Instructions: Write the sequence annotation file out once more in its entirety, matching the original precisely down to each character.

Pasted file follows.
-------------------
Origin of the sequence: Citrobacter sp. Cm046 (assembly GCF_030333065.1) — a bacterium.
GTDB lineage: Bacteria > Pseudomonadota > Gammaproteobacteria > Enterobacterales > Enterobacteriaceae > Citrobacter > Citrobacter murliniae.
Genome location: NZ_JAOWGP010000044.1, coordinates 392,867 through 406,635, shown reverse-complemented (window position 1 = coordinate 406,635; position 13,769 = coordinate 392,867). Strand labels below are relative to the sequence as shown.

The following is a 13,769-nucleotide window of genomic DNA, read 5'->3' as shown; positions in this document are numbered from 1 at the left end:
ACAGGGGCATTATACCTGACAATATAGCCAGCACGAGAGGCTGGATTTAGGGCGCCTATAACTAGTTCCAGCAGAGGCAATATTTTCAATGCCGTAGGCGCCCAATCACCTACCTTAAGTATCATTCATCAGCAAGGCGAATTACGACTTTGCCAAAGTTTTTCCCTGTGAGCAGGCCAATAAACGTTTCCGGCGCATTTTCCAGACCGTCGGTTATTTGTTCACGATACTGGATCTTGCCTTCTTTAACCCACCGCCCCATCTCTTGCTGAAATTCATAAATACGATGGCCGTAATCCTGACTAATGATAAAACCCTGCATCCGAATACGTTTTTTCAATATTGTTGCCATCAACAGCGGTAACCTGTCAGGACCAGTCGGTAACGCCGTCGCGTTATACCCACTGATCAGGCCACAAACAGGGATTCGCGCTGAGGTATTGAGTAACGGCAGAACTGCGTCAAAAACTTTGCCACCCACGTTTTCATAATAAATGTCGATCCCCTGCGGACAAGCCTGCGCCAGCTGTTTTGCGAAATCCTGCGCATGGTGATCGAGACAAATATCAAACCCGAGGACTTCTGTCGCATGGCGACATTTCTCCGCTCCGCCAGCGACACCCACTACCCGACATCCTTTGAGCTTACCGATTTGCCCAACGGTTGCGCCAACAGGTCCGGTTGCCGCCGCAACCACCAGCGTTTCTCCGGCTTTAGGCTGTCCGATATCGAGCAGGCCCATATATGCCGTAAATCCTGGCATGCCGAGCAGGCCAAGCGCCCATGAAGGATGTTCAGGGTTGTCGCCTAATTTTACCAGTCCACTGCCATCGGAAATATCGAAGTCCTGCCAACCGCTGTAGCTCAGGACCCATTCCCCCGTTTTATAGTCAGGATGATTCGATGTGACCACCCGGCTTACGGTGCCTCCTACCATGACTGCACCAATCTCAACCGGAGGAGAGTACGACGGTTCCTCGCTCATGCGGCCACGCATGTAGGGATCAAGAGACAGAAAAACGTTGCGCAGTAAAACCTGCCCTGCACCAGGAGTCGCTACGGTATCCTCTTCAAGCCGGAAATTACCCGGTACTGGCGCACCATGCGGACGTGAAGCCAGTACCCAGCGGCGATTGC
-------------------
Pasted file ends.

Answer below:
Origin of the sequence: Citrobacter sp. Cm046 (assembly GCF_030333065.1) — a bacterium.
GTDB lineage: Bacteria > Pseudomonadota > Gammaproteobacteria > Enterobacterales > Enterobacteriaceae > Citrobacter > Citrobacter murliniae.
Genome location: NZ_JAOWGP010000044.1, coordinates 392,867 through 406,635, shown reverse-complemented (window position 1 = coordinate 406,635; position 13,769 = coordinate 392,867). Strand labels below are relative to the sequence as shown.

The following is a 13,769-nucleotide window of genomic DNA, read 5'->3' as shown; positions in this document are numbered from 1 at the left end:
ACAGGGGCATTATACCTGACAATATAGCCAGCACGAGAGGCTGGATTTAGGGCGCCTATAACTAGTTCCAGCAGAGGCAATATTTTCAATGCCGTAGGCGCCCAATCACCTACCTTAAGTATCATTCATCAGCAAGGCGAATTACGACTTTGCCAAAGTTTTTCCCTGTGAGCAGGCCAATAAACGTTTCCGGCGCATTTTCCAGACCGTCGGTTATTTGTTCACGATACTGGATCTTGCCTTCTTTAACCCACCGCCCCATCTCTTGCTGAAATTCATAAATACGATGGCCGTAATCCTGACTAATGATAAAACCCTGCATCCGAATACGTTTTTTCAATATTGTTGCCATCAACAGCGGTAACCTGTCAGGACCAGTCGGTAACGCCGTCGCGTTATACCCACTGATCAGGCCACAAACAGGGATTCGCGCTGAGGTATTGAGTAACGGCAGAACTGCGTCAAAAACTTTGCCACCCACGTTTTCATAATAAATGTCGATCCCCTGCGGACAAGCCTGCGCCAGCTGTTTTGCGAAATCCTGCGCATGGTGATCGAGACAAATATCAAACCCGAGGACTTCTGTCGCATGGCGACATTTCTCCGCTCCGCCAGCGACACCCACTACCCGACATCCTTTGAGCTTACCGATTTGCCCAACGGTTGCGCCAACAGGTCCGGTTGCCGCCGCAACCACCAGCGTTTCTCCGGCTTTAGGCTGTCCGATATCGAGCAGGCCCATATATGCCGTAAATCCTGGCATGCCGAGCAGGCCAAGCGCCCATGAAGGATGTTCAGGGTTGTCGCCTAATTTTACCAGTCCACTGCCATCGGAAATATCGAAGTCCTGCCAACCGCTGTAGCTCAGGACCCATTCCCCCGTTTTATAGTCAGGATGATTCGATGTGACCACCCGGCTTACGGTGCCTCCTACCATGACTGCACCAATCTCAACCGGAGGAGAGTACGACGGTTCCTCGCTCATGCGGCCACGCATGTAGGGATCAAGAGACAGAAAAACGTTGCGCAGTAAAACCTGCCCTGCACCAGGAGTCGCTACGGTATCCTCTTCAAGCCGGAAATTACCCGGTACTGGCGCACCATGCGGACGTGAAGCCAGTACCCAGCGGCGATTGC